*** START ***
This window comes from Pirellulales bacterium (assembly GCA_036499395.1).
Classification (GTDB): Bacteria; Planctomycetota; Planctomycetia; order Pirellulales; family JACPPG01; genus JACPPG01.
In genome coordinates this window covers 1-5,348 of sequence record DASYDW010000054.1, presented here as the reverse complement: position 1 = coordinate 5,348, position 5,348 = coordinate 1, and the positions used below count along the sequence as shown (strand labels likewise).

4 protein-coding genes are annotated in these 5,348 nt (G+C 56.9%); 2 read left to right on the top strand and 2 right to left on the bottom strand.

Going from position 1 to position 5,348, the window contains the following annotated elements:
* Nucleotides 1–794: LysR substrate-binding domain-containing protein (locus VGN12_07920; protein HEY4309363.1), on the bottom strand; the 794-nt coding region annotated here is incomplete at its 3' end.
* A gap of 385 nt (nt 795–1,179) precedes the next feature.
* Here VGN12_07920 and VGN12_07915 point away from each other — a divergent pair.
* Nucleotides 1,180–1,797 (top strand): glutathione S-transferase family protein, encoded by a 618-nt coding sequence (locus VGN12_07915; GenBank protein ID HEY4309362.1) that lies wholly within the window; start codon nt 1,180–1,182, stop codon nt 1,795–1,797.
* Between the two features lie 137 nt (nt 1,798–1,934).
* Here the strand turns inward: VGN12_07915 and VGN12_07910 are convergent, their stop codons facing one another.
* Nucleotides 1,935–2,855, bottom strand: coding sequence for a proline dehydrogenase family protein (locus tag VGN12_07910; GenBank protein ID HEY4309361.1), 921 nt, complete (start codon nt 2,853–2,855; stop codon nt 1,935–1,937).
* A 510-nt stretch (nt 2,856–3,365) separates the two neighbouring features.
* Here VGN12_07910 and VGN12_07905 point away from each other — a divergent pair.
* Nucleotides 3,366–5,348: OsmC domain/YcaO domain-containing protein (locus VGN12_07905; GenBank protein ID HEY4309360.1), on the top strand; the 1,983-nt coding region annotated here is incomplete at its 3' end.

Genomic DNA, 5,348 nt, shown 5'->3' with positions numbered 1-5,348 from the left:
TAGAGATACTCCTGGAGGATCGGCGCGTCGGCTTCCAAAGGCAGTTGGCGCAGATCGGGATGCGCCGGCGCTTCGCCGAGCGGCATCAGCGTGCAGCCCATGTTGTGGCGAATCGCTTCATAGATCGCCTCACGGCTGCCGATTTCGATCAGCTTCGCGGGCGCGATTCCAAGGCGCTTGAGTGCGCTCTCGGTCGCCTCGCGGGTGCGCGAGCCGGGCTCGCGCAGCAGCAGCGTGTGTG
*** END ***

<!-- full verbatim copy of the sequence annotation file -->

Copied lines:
This window comes from Pirellulales bacterium (assembly GCA_036499395.1).
Classification (GTDB): Bacteria; Planctomycetota; Planctomycetia; order Pirellulales; family JACPPG01; genus JACPPG01.
In genome coordinates this window covers 1-5,348 of sequence record DASYDW010000054.1, presented here as the reverse complement: position 1 = coordinate 5,348, position 5,348 = coordinate 1, and the positions used below count along the sequence as shown (strand labels likewise).

4 protein-coding genes are annotated in these 5,348 nt (G+C 56.9%); 2 read left to right on the top strand and 2 right to left on the bottom strand.

Going from position 1 to position 5,348, the window contains the following annotated elements:
* Nucleotides 1–794: LysR substrate-binding domain-containing protein (locus VGN12_07920; protein HEY4309363.1), on the bottom strand; the 794-nt coding region annotated here is incomplete at its 3' end.
* A gap of 385 nt (nt 795–1,179) precedes the next feature.
* Here VGN12_07920 and VGN12_07915 point away from each other — a divergent pair.
* Nucleotides 1,180–1,797 (top strand): glutathione S-transferase family protein, encoded by a 618-nt coding sequence (locus VGN12_07915; GenBank protein ID HEY4309362.1) that lies wholly within the window; start codon nt 1,180–1,182, stop codon nt 1,795–1,797.
* Between the two features lie 137 nt (nt 1,798–1,934).
* Here the strand turns inward: VGN12_07915 and VGN12_07910 are convergent, their stop codons facing one another.
* Nucleotides 1,935–2,855, bottom strand: coding sequence for a proline dehydrogenase family protein (locus tag VGN12_07910; GenBank protein ID HEY4309361.1), 921 nt, complete (start codon nt 2,853–2,855; stop codon nt 1,935–1,937).
* A 510-nt stretch (nt 2,856–3,365) separates the two neighbouring features.
* Here VGN12_07910 and VGN12_07905 point away from each other — a divergent pair.
* Nucleotides 3,366–5,348: OsmC domain/YcaO domain-containing protein (locus VGN12_07905; GenBank protein ID HEY4309360.1), on the top strand; the 1,983-nt coding region annotated here is incomplete at its 3' end.

Genomic DNA, 5,348 nt, shown 5'->3' with positions numbered 1-5,348 from the left:
TAGAGATACTCCTGGAGGATCGGCGCGTCGGCTTCCAAAGGCAGTTGGCGCAGATCGGGATGCGCCGGCGCTTCGCCGAGCGGCATCAGCGTGCAGCCCATGTTGTGGCGAATCGCTTCATAGATCGCCTCACGGCTGCCGATTTCGATCAGCTTCGCGGGCGCGATTCCAAGGCGCTTGAGTGCGCTCTCGGTCGCCTCGCGGGTGCGCGAGCCGGGCTCGCGCAGCAGCAGCGTGTGTG